Prolotherapy FAQs

Prolotherapy (proliferative therapy) is a treatment method for chronic pain. Its proposed mechanism of action is that a precise injection of a dextrose and lidocaine solution triggers a localized inflammatory response, thereby stimulating blood supply to the area and prompting the incoming supply of immune cells to repair the tissue. Prolotherapy can stimulate the formation of new, healthy tissue in an area in which existing tissue has been damaged or weakened.

What conditions are treated with prolotherapy?

Prolotherapy is used to treat a variety of musculoskeletal conditions. Although its effectiveness has not been definitively proven, it has been successfully used to treat pain-causing disorders that include arthritis, fibromyalgia, sports injuries, chronic tendonitis, partially torn tendons or ligaments, sciatica and back pain.

How does prolotherapy work?

Prolotherapy solution is injected into the ligament or tendon at the site of the injured joint. This produces some inflammation, but only in the damaged tissue. The body reacts by increasing the flow of blood and nutrients to the inflamed/damaged area, helping its tissue to heal.

How many treatments does prolotherapy require?

Treatment with prolotherapy depends on the nature and extent of the damage within the joint, as well as how quickly a person heals. For some people, a course of treatment may be complete after a few sessions, whereas others may require more than 10. For most injuries, the average number of treatment sessions is between 4 and 6; each treatment typically takes place 4 to 6 weeks apart.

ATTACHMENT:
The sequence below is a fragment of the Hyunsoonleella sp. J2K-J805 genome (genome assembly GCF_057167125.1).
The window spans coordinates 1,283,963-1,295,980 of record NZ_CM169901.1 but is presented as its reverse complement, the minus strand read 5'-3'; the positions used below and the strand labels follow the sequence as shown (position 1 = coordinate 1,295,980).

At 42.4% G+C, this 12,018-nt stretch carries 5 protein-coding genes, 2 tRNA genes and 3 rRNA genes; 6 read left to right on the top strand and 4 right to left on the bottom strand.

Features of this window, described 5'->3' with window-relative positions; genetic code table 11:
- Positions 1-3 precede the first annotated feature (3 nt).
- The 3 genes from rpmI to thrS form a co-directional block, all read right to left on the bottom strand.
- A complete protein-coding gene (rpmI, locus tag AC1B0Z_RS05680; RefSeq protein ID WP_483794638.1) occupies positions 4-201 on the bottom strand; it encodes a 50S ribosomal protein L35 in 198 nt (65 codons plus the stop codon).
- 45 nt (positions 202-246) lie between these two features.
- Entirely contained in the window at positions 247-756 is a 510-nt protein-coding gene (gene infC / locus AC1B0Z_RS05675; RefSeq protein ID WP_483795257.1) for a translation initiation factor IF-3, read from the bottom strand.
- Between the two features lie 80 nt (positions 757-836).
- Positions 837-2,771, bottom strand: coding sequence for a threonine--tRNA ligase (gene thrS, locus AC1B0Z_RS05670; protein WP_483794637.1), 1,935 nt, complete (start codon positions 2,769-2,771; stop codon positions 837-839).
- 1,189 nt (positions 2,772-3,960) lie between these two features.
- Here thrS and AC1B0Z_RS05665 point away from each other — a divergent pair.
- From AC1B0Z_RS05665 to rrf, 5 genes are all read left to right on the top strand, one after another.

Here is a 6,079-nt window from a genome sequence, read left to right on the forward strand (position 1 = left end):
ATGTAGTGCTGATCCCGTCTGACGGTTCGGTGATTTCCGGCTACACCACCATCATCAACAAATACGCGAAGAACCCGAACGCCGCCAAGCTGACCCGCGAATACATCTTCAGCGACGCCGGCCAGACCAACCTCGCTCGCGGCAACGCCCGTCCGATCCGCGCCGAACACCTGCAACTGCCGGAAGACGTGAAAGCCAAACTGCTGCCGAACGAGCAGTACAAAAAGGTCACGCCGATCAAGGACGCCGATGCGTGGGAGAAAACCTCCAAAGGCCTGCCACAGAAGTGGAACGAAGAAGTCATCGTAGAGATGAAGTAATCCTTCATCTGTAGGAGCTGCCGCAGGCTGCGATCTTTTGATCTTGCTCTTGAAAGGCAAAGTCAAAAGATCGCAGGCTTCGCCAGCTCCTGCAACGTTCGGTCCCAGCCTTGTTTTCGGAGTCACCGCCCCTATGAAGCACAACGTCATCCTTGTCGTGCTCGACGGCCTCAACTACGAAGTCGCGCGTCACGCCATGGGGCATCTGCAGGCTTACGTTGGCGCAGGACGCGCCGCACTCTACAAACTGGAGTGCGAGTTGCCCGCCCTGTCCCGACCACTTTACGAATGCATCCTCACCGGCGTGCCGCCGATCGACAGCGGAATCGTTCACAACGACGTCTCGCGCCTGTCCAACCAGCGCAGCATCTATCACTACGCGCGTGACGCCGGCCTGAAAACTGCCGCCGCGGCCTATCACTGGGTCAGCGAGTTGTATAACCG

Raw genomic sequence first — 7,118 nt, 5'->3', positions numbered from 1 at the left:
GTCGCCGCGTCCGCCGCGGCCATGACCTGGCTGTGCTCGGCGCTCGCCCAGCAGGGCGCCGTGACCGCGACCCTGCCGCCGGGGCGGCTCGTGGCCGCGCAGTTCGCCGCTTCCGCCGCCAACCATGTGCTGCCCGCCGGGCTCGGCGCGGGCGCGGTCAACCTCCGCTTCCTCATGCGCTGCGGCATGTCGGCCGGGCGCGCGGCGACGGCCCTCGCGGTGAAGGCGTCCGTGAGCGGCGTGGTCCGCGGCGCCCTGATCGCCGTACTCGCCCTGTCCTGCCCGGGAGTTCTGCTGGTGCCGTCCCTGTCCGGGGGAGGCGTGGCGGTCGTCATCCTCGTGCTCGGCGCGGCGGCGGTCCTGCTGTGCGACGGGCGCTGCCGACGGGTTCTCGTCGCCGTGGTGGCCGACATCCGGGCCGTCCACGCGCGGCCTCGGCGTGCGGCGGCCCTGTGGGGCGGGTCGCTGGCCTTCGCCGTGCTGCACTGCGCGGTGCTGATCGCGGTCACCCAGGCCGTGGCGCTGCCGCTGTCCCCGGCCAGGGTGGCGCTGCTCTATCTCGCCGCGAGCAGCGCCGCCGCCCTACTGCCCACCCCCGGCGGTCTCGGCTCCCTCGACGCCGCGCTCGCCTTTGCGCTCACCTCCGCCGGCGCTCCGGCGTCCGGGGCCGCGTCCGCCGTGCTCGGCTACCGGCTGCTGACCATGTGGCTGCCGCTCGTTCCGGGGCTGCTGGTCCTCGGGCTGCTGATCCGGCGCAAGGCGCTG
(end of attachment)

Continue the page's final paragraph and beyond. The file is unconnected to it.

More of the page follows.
How long do the benefits of prolotherapy last?

Prolotherapy not only helps the body to heal injured tendons and ligaments, but actually results in the creation of new tissue, which can increase the size of a ligament or tendon, making it stronger than before. However, the area is still susceptible to injury, especially if the underlying cause injury is still present. Although the results of prolotherapy should, in theory, be permanent, further studies are needed to prove this conclusively.

Does prolotherapy cause any side effects?

Possible side effects, which can last between 2 and 4 days, include swelling at the injection site, fatigue, headache or nausea. More common side effects are soreness and some stiffness at the treatment site for 1 to 2 days after the procedure is performed.

Is prolotherapy covered by medical insurance?

Prolotherapy is not covered by medical insurance companies or Medicare because it is considered it an experimental treatment whose effectiveness has not been objectively demonstrated.

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